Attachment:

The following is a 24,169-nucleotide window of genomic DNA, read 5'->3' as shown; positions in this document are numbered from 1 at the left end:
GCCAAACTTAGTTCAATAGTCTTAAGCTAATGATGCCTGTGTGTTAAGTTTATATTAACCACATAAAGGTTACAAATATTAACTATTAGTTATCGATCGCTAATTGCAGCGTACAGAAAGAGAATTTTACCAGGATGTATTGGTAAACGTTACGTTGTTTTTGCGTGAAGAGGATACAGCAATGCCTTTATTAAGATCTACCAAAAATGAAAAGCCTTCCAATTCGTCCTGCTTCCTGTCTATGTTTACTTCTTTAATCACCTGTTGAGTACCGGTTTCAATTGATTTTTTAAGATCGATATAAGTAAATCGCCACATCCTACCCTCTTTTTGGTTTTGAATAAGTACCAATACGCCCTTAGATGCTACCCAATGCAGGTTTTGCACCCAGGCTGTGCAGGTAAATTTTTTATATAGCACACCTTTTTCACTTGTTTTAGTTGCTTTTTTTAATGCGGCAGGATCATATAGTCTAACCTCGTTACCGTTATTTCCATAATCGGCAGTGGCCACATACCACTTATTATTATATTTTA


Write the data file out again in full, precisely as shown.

The following is a 24,169-nucleotide window of genomic DNA, read 5'->3' as shown; positions in this document are numbered from 1 at the left end:
GCCAAACTTAGTTCAATAGTCTTAAGCTAATGATGCCTGTGTGTTAAGTTTATATTAACCACATAAAGGTTACAAATATTAACTATTAGTTATCGATCGCTAATTGCAGCGTACAGAAAGAGAATTTTACCAGGATGTATTGGTAAACGTTACGTTGTTTTTGCGTGAAGAGGATACAGCAATGCCTTTATTAAGATCTACCAAAAATGAAAAGCCTTCCAATTCGTCCTGCTTCCTGTCTATGTTTACTTCTTTAATCACCTGTTGAGTACCGGTTTCAATTGATTTTTTAAGATCGATATAAGTAAATCGCCACATCCTACCCTCTTTTTGGTTTTGAATAAGTACCAATACGCCCTTAGATGCTACCCAATGCAGGTTTTGCACCCAGGCTGTGCAGGTAAATTTTTTATATAGCACACCTTTTTCACTTGTTTTAGTTGCTTTTTTTAATGCGGCAGGATCATATAGTCTAACCTCGTTACCGTTATTTCCATAATCGGCAGTGGCCACATACCACTTATTATTATATTTTA